9. 9. The apparatus of claim 1, wherein the apparatus comprises a head wearable display unit, and wherein the processor causes the apparatus to receive the first and second images from an external mobile device.
  10. 10. The apparatus of claim 9, wherein the focusing device comprises a first and second display element each respectively comprising the first and second set of display pixels, wherein the first and second display elements are respectively positioned in front of a viewer's left and right eye.
  11. 11. A method, comprising:
    receiving first and second images at an apparatus;
    causing a first and second set of electronically controlled display pixels to independently display the first and second images; and
    refracting the light of the pixels to cause the first and the second images to be delivered to different focus points to present a three-dimensional image to a viewer.
  12. 12. The method of claim 11, wherein causing the first and second set of electronically controlled display pixels to independently display the first and second images comprises displaying adjacent pixel columns alternatively belonging to the first and second sets of display pixels.
  13. 13. The method of claim 12, wherein refracting the light of the pixels comprises disposing a lens assembly over the pixel columns that refracts light uniformly along each of the pixel columns, wherein the lens assembly refracts light from the pixel columns of the first set in a first direction and refracts light from the pixel columns of the second set in a second direction.
  14. 14. The method of claim 11, wherein causing the first and second set of electronically controlled display pixels to independently display the first and second images comprises displaying a checkerboard pattern formed by alternating ones of pixels from the first and second sets of display pixels.
  15. 15. The method of claim 14, wherein refracting the light of the pixels comprises disposing a lens assembly having a lens for each of the display pixels over the display pixels, wherein the first set of display pixels are refracted in a first direction, and the second set of display pixels are refracted in a second direction.
  16. 16. The method of claim 11, wherein the first and second images are selectably made substantially identical so that a two-dimensional image having the same resolution of the three-dimensional image is delivered to the binocular viewer.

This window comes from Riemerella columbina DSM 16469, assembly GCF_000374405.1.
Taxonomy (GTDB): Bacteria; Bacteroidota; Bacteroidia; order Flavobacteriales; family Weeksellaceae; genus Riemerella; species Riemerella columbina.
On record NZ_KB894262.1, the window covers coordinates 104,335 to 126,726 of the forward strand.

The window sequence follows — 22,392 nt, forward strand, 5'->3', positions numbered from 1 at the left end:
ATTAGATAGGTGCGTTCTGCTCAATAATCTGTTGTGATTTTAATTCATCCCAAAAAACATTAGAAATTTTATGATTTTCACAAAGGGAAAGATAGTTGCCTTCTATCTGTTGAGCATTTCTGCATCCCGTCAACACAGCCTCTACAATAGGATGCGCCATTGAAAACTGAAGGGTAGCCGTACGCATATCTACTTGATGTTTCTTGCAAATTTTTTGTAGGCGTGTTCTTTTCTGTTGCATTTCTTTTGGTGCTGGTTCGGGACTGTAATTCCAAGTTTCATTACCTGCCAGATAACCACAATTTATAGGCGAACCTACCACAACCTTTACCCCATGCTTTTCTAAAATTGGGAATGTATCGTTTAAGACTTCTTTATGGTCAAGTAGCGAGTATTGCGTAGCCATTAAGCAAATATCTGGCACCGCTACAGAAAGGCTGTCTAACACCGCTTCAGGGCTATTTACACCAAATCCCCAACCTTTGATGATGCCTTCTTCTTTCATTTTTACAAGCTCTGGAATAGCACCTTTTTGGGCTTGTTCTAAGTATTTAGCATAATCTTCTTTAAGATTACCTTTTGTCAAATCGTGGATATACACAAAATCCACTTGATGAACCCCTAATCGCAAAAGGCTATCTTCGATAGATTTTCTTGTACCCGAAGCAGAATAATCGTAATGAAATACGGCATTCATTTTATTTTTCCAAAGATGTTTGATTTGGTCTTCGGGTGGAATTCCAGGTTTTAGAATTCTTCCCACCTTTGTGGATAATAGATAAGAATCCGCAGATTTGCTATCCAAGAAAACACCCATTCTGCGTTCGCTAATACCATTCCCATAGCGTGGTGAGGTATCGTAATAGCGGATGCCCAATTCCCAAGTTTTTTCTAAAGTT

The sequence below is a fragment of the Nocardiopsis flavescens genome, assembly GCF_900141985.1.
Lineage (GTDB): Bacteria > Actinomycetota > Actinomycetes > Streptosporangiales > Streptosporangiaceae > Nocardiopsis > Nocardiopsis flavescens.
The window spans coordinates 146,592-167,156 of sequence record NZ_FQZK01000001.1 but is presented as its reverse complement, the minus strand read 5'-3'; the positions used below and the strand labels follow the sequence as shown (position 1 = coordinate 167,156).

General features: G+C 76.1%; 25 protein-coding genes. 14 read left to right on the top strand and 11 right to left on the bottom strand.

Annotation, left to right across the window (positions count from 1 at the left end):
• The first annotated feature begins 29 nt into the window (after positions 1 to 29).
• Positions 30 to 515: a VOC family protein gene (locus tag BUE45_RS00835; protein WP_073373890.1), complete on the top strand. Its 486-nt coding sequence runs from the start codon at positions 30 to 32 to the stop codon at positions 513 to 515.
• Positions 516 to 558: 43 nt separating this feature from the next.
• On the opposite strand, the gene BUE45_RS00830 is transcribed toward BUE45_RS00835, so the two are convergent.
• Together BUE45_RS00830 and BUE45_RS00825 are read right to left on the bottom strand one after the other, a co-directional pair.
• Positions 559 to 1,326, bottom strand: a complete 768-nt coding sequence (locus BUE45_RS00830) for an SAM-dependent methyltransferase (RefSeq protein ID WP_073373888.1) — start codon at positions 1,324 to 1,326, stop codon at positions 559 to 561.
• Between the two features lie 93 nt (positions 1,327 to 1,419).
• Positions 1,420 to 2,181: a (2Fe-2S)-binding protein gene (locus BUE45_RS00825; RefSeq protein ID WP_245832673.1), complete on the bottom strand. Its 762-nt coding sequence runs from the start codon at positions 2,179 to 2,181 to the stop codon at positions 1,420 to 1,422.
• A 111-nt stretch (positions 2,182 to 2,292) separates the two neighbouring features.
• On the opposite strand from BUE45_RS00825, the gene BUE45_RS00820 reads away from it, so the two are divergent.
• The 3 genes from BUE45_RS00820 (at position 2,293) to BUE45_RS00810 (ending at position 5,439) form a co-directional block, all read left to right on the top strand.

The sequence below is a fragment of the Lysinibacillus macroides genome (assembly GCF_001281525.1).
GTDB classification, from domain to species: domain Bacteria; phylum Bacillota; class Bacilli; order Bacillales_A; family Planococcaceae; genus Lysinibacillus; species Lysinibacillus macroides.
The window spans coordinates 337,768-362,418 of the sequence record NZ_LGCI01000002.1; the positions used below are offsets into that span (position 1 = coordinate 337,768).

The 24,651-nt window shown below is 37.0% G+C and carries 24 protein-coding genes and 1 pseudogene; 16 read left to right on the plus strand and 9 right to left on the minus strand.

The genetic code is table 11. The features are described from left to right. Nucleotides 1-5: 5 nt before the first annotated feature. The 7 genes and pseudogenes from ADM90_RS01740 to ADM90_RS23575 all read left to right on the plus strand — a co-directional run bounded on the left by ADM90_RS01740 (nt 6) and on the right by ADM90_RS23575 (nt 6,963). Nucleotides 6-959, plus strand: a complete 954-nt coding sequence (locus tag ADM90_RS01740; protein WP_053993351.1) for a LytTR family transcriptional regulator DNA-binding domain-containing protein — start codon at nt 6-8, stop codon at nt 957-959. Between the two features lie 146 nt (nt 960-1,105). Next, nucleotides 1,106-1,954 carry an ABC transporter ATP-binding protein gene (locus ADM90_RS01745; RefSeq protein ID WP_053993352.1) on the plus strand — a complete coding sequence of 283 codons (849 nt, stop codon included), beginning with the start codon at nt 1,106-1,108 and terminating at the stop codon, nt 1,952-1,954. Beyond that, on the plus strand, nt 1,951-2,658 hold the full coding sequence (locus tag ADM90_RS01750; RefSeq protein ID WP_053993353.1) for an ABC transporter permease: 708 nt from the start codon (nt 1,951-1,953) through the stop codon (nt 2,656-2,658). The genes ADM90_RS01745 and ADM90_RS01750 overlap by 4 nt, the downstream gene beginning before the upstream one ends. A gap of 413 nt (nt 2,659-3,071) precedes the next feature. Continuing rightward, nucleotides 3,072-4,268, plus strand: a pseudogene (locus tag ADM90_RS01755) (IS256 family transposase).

17. 17. The method of claim 11, wherein the refracting of the light of the pixels is selectably alterable to present a two-dimensional image having the twice the resolution of the three-dimensional image.
  18. 18. The method of claim 17, wherein selectably altering refracting of the light of the pixels comprises removing a lens assembly from the apparatus.
US12407575 2009-03-19 2009-03-19 Method and apparatus for three-dimensional visualization in mobile devices Abandoned US20100238184A1 (en)

Priority Applications (1)

Application Number Priority Date Filing Date Title
US12407575 US20100238184A1 (en) 2009-03-19 2009-03-19 Method and apparatus for three-dimensional visualization in mobile devices

Applications Claiming Priority (1)

Application Number Priority Date Filing Date Title
US12407575 US20100238184A1 (en) 2009-03-19 2009-03-19 Method and apparatus for three-dimensional visualization in mobile devices

Publications (1)

Publication Number Publication Date
US20100238184A1 true true US20100238184A1 (en) 2010-09-23

Family

ID=42737145

Family Applications (1)

Application Number Title Priority Date Filing Date
US12407575 Abandoned US20100238184A1 (en) 2009-03-19 2009-03-19 Method and apparatus for three-dimensional visualization in mobile devices

Country Status (1)

Country Link
US (1) US20100238184A1 (en)

Cited By (19)

* Cited by examiner, † Cited by third party
Publication number Priority date Publication date Assignee Title
US20090099836A1 (en) * 2007-07-31 2009-04-16 Kopin Corporation Mobile wireless display providing speech to speech translation and avatar simulating human attributes
US20100277569A1 (en) * 2009-04-29 2010-11-04 Ke-Ou Peng Mobile information kiosk with a three-dimensional imaging effect
US20110084900A1 (en) * 2008-03-28 2011-04-14 Jacobsen Jeffrey J Handheld wireless display device having high-resolution display suitable for use as a mobile internet device
US20110187640A1 (en) * 2009-05-08 2011-08-04 Kopin Corporation Wireless Hands-Free Computing Headset With Detachable Accessories Controllable by Motion, Body Gesture and/or Vocal Commands
US20110194029A1 (en) * 2010-02-05 2011-08-11 Kopin Corporation Touch sensor for controlling eyewear
US8706170B2 (en) 2010-09-20 2014-04-22 Kopin Corporation Miniature communications gateway for head mounted display
US8736516B2 (en) 2010-09-20 2014-05-27 Kopin Corporation Bluetooth or other wireless interface with power management for head mounted display
USD713406S1 (en) 2012-11-30 2014-09-16 Kopin Corporation Headset computer with reversible display
US8862186B2 (en) 2010-09-21 2014-10-14 Kopin Corporation Lapel microphone micro-display system incorporating mobile information access system
US8929954B2 (en) 2012-04-25 2015-01-06 Kopin Corporation Headset computer (HSC) as auxiliary display with ASR and HT input
US9134793B2 (en) 2013-01-04 2015-09-15 Kopin Corporation Headset computer with head tracking input used for inertial control
US9160064B2 (en) 2012-12-28 2015-10-13 Kopin Corporation Spatially diverse antennas for a headset computer
US9301085B2 (en) 2013-02-20 2016-03-29 Kopin Corporation Computer headset with detachable 4G radio
US9332580B2 (en) 2013-01-04 2016-05-03 Kopin Corporation Methods and apparatus for forming ad-hoc networks among headset computers sharing an identifier
US9378028B2 (en) 2012-05-31 2016-06-28 Kopin Corporation Headset computer (HSC) with docking station and dual personality